James Sherwood and Danielle Ryan, NPA Conservation Campaigners
NPA NSW played a key role in organising the Koala Conference (29 October 2022) in Coffs Harbour last month, including organising two special side events for the community. On Friday 28 October, we hosted a meet and greet for local businesses and private landholders with politicians, and on Sunday 30 October, we hosted a Koala Family Picnic in the Botanical Gardens. These events featured in all the main local media platforms, taking up four pages of the local paper, including the front page.
A momentous occasion
Community groups and politicians came together to organise the Koala Conference to ensure the threat of extinction of the koala is front and centre of the NSW election this coming March 2023. This sell-out event has been hailed a success, with 180 scientists, conservationists, wildlife carers, and concerned citizens travelling from around the state of NSW to meet in Coffs Harbour.
The event took place in a region which has been in the media spotlight of late for serious illegal logging breaches by the public’s own Forestry Corporation. For example, Forestry Corporation was fined $285,000 for destroying koala habitat in Wild Cattle Creek State Forest in June 2022. Citizens, including NPA NSW members, have been documenting the horror of harm to NSW’s centuries-old trees in state forests — core habitat and food trees for koalas and other vulnerable wildlife.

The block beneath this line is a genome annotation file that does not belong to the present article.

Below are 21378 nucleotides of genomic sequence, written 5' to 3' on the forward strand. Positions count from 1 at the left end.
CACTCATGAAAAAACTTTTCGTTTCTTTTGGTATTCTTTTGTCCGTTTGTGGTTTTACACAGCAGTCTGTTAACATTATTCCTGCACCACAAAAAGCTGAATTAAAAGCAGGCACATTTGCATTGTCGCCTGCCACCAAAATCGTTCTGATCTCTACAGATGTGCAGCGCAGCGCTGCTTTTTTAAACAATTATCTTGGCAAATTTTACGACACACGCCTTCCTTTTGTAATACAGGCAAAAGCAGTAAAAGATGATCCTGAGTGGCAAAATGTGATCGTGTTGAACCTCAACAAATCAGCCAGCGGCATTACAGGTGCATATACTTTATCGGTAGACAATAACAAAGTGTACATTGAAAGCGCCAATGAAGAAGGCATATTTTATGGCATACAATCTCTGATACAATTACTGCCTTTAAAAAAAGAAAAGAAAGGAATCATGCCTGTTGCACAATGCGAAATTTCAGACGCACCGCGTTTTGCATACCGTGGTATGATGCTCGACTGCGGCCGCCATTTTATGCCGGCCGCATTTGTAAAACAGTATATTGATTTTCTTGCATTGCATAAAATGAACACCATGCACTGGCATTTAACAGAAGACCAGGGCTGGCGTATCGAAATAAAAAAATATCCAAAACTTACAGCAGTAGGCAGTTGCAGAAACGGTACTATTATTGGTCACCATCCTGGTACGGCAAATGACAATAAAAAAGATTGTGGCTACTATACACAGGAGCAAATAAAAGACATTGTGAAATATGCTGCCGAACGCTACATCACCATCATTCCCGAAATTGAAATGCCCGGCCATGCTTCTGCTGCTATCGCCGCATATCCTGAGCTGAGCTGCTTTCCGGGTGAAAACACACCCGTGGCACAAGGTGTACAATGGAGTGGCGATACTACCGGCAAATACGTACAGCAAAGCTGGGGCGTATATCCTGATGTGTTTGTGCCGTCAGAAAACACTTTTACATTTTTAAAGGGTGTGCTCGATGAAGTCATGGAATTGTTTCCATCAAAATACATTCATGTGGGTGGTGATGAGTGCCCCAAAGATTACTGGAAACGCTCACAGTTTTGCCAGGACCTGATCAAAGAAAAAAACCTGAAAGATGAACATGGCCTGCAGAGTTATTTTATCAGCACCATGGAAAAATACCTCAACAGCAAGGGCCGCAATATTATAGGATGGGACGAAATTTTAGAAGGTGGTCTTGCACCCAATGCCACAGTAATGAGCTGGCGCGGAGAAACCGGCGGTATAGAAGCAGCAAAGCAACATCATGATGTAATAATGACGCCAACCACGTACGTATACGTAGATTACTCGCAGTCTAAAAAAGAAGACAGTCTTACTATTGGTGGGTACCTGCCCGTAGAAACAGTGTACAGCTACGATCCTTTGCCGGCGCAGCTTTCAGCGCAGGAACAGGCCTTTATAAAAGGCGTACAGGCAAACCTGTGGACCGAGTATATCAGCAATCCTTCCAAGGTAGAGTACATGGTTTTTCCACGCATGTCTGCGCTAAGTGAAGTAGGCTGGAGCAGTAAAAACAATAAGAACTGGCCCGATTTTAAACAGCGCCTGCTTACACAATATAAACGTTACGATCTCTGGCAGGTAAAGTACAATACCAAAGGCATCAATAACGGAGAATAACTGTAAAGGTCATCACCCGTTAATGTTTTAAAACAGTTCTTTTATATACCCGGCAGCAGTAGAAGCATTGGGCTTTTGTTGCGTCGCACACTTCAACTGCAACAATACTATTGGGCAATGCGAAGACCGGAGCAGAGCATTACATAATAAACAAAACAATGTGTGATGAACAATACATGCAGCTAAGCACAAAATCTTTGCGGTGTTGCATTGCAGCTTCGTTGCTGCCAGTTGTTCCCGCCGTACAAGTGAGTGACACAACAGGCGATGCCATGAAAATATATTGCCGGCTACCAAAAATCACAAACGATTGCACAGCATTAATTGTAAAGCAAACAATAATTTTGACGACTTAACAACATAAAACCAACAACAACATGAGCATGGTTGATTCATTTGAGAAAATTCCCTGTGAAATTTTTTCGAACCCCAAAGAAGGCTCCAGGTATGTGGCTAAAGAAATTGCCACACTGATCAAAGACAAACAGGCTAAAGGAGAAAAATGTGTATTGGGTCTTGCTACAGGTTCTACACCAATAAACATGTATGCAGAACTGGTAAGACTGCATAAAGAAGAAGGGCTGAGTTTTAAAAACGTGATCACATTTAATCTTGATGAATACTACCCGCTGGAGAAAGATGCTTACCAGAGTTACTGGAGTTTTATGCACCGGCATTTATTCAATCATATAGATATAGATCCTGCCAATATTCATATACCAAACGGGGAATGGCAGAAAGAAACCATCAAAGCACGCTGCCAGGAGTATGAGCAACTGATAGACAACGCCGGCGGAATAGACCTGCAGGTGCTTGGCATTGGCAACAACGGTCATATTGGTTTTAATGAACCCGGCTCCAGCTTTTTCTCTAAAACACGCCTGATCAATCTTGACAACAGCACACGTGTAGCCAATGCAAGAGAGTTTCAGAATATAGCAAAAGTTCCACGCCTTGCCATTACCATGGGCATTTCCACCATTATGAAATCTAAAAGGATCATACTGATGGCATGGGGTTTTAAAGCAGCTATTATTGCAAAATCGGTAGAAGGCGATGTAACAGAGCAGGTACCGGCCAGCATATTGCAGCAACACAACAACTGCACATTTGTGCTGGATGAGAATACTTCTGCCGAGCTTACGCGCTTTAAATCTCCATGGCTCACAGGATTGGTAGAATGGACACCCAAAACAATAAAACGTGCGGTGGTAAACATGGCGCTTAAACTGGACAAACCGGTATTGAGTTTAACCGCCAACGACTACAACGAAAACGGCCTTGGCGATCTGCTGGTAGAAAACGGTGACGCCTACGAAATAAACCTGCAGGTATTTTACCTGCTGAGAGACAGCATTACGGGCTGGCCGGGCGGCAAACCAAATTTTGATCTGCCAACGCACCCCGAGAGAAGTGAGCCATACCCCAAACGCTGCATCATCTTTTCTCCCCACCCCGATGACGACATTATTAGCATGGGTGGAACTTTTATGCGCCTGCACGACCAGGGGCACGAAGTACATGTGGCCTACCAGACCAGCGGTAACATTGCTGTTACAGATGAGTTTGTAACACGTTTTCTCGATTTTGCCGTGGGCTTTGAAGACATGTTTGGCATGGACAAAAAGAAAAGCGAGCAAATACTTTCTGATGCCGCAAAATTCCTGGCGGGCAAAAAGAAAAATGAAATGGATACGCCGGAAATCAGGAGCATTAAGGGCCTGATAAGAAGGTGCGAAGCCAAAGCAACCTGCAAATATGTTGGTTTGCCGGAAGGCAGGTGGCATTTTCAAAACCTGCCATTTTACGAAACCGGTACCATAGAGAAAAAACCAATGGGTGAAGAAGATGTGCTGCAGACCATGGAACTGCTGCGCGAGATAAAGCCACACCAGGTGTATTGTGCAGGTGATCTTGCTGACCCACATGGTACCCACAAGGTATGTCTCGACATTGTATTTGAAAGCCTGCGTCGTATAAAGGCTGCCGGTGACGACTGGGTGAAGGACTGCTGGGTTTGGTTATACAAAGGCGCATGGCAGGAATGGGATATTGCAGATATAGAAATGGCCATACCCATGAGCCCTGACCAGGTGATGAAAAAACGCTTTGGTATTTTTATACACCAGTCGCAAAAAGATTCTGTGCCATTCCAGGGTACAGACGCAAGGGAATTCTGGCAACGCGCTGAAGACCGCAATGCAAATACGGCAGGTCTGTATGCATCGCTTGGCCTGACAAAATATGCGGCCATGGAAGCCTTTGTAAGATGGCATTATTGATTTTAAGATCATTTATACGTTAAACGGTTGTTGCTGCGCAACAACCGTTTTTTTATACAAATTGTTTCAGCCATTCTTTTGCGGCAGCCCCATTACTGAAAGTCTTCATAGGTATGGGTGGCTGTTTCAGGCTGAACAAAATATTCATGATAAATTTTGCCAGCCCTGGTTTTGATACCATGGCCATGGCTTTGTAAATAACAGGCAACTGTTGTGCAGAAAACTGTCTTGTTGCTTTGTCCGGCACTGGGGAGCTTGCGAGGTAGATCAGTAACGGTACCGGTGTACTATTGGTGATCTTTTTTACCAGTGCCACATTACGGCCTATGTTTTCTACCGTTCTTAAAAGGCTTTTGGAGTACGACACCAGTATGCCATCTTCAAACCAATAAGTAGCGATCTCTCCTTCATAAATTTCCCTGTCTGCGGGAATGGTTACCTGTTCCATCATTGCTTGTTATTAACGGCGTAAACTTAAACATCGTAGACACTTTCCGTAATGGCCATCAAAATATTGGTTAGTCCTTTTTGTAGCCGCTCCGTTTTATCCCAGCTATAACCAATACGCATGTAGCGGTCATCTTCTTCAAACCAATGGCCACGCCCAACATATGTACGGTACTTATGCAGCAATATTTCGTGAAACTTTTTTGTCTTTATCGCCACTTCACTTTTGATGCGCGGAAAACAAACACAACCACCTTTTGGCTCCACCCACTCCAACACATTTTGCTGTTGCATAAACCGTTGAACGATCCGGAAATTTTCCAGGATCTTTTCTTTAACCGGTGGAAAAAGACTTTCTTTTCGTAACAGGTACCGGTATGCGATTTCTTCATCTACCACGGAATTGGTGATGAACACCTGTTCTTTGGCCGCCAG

A unified voice
NPA NSW was a member of the Koala Conference Organising Committee, which included the Hon. Catherine Cusack (retired Liberal NSW MLC), Independent MLC Justin Field, WWF-Australia, the Nature Conservation Council of NSW and the North East Forest Alliance. This unusual alliance of politicians and community groups shows that support is blossoming for the urgent action to save the koala. The call to action evolving from the conference centre included the urgent need to end logging in koala habitat, support for the creation of the Great Koala National Park, and stronger regulation and increased funding to protect koala habitat on private land.
What was discussed at the conference?
Speakers at the conference made it clear the NSW state election in March 2023 will be a decisive moment for koala conservation. The focus was on the state government’s controlling land use policy, including forestry, national parks, development, and native vegetation on private land.